It’s getting warmer and everyone will want to spend more time in the backyard. The kids are thinking about cooling off under the sprinkler or swimming in the pool with friends. You intend on firing up the grill and having people over. These summer home maintenance tasks will help you get your home’s exterior ready for the season.
Put the Spotlight on Your Deck
Outdoor living spaces such as decks, patios, or porches see a lot of action during the summer months, from both the elements and foot traffic. Make the area appealing by washing the deck, patio, or porch. Don’t forget any outdoor furniture that is part of the space – does it need spring cleaning or a total replacement?
Inspect your deck, porch, or patio for worn boards, loose railings, loose hardware, wood rot, and damaged paving stones. Do the deck footings need to be replaced? Are the porch columns showing signs of water damage? Are the cracks in the concrete patio really obvious or the pavers worn or becoming uneven? Whenever the damage is due to moisture-related issues, it can make the structure unsafe if not repaired or replaced.
Get Set, Ready, Splash!
If you have a swimming pool, it will mostly get a lot of use in the summer. Before hosting the neighbourhood pool party, inspect the pool for leaks; ensure pumps and heaters work properly; check filters to see if they need cleaning or replacing. Plan on checking the pH levels daily and thoroughly clean the pool once a week. Also make sure safety equipment and gates are fully operational.
Clean the Gutters
It’s summer, a perfect time to clean the gutters. Even if you cleaned them or had them cleaned earlier in the spring, the gutters and downspouts should be checked for clogs, debris build-up, or damage such as dents and loose hardware. Taking the time to rinse the surface dirt and grime of the outside of the gutters, might not seem like much, but it can really brighten up your home’s exterior.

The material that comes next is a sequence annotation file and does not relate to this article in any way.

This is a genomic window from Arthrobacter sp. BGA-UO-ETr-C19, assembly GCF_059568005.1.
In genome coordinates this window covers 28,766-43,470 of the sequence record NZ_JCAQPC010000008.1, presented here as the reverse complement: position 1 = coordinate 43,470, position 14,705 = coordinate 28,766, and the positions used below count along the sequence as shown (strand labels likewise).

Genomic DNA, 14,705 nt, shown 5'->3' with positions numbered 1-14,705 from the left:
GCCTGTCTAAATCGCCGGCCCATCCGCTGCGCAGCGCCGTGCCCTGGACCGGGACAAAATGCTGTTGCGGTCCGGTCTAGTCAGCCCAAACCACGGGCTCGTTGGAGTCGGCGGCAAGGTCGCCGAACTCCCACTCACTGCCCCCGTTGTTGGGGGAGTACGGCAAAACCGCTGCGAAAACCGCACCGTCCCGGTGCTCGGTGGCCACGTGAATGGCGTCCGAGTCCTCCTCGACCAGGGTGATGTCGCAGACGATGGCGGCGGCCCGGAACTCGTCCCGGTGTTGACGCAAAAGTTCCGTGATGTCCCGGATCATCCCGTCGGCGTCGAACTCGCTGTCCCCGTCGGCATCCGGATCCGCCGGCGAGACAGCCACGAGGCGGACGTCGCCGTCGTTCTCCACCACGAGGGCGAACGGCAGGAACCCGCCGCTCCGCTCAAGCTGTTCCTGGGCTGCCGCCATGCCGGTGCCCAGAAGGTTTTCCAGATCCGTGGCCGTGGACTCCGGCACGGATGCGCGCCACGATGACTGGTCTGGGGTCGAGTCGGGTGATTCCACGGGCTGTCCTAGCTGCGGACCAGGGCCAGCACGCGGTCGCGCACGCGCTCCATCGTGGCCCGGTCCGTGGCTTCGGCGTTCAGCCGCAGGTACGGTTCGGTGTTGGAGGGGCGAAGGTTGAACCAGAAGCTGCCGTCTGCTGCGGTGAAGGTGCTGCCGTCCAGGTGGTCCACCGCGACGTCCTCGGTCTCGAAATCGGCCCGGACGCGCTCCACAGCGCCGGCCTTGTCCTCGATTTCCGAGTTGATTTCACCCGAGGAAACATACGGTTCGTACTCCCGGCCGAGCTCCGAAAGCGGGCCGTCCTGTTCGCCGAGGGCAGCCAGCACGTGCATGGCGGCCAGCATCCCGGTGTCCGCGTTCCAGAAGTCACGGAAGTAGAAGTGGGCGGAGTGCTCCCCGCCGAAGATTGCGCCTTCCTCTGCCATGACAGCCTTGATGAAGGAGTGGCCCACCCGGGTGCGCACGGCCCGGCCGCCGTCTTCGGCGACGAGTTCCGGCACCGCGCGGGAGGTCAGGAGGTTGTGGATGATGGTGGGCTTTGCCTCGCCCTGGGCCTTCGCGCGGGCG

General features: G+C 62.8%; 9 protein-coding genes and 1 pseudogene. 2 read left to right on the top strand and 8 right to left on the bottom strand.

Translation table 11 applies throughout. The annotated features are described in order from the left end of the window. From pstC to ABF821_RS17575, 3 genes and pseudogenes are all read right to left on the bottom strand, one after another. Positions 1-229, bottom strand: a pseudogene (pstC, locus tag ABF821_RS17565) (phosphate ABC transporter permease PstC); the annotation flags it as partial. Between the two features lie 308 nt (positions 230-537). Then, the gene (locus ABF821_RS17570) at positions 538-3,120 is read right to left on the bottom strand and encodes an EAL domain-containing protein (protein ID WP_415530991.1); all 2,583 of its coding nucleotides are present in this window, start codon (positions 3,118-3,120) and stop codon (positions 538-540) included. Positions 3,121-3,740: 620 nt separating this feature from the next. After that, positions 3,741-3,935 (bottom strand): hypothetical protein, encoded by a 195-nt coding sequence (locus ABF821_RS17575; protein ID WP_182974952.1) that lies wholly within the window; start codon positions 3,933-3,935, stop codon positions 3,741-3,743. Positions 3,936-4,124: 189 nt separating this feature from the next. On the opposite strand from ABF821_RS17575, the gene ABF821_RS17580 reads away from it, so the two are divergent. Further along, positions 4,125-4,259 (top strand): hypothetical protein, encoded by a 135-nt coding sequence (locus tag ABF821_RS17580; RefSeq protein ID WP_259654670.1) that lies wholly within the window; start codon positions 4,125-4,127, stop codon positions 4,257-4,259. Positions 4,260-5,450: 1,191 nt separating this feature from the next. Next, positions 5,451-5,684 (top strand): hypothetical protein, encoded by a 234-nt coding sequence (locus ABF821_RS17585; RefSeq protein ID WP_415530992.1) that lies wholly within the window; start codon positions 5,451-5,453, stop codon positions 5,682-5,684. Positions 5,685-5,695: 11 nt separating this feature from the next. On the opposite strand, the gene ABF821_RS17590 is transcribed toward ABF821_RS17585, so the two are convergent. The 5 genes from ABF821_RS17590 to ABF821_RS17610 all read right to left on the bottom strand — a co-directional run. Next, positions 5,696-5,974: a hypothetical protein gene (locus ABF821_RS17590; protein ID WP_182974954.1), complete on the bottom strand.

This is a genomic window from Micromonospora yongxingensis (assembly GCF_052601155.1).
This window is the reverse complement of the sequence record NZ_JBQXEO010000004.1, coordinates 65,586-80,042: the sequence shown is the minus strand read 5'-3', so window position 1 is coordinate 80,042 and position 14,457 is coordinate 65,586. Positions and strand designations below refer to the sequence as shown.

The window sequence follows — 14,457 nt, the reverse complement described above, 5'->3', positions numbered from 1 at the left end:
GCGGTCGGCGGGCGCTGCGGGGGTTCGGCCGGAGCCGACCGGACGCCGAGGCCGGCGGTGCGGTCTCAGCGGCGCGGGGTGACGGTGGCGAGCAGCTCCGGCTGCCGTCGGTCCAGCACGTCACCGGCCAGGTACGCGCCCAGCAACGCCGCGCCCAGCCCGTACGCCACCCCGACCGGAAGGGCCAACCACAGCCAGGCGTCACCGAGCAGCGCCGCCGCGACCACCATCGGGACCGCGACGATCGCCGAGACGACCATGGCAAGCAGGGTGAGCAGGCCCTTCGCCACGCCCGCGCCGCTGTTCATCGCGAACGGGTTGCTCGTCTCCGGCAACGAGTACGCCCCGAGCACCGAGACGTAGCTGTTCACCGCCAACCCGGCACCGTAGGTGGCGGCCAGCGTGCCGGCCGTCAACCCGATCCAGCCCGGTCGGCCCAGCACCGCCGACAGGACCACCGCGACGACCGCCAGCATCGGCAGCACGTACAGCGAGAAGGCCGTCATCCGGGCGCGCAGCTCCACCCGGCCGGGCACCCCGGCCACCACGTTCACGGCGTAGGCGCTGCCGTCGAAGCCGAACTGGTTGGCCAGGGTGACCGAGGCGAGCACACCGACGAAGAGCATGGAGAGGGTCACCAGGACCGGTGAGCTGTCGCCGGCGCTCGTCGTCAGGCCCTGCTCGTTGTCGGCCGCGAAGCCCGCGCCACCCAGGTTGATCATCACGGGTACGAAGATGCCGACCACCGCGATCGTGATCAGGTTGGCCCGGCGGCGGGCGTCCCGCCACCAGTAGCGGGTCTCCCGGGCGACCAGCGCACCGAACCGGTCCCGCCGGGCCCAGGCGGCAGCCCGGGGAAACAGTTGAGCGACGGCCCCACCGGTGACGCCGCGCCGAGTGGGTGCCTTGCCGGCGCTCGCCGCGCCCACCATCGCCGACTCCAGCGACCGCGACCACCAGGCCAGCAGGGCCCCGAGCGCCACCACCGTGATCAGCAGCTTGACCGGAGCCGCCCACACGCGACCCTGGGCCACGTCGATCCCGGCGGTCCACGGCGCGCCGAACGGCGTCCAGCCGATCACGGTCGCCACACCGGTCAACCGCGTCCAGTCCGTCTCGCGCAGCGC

Clean the Soffits
While you’re up on the ladder, see what the soffits are up to. Soffits help keep the attic cool in summer and well-ventilated in winter. Cleaning them at least once a year is essential in making sure they’re in good shape. First rinse them with a garden hose or a pressure washer on the lowest setting to prevent water from being pushed into the attic. Then, if needed, use a solution of mild dish detergent on soffit panels that are still stained, dirty, or display signs of mold or mildew. Rinse again to remove soap residue either with a hose or a pail of clear water and a soft cloth.
Doors and Windows
Washing the entry doors and windows of your home’s exterior is a simple way to instantly improve your curb appeal. It’s also very budget-friendly, requiring few supplies – a pail, sudsy water, spray window cleaner. To clean the windows use a soft cloth or squeegee with window cleaner or vinegar.
Clean entry doors according to their prime construction material. For wood front doors, use a broom to remove any lingering dust, dirt, and cobwebs. Use a garden hose to rinse it down; wipe dry with a soft cloth. For metal, glass, or a combination of construction materials, wipe glass areas with full-strength vinegar and dry with newspaper; clean metal portions with a damp cloth using water only; clean wood with a small amount of furniture polish to provide additional protection from the elements.
Any metal hardware, doorknobs, and hinges on doors or metal decorative hardware on windows can be cleaned with a little sudsy water. When washing the doors and windows of your home check the weatherstripping to see if it has become worn or cracked. Plan to repair or replace it if it is.
Create Borders with Concrete Pavers
Edging can aesthetically improve the appearance of your property and boost curb appeal. Interlocking pre-cast concrete pavers are relatively easy to install. Create borders with concrete block pavers to separate a grassy lawn from flower beds; define where the lawn ends and the driveway begins; and clearly mark the edge of a walkway – use a different colour of stone for the border than the walkway to create visual interest.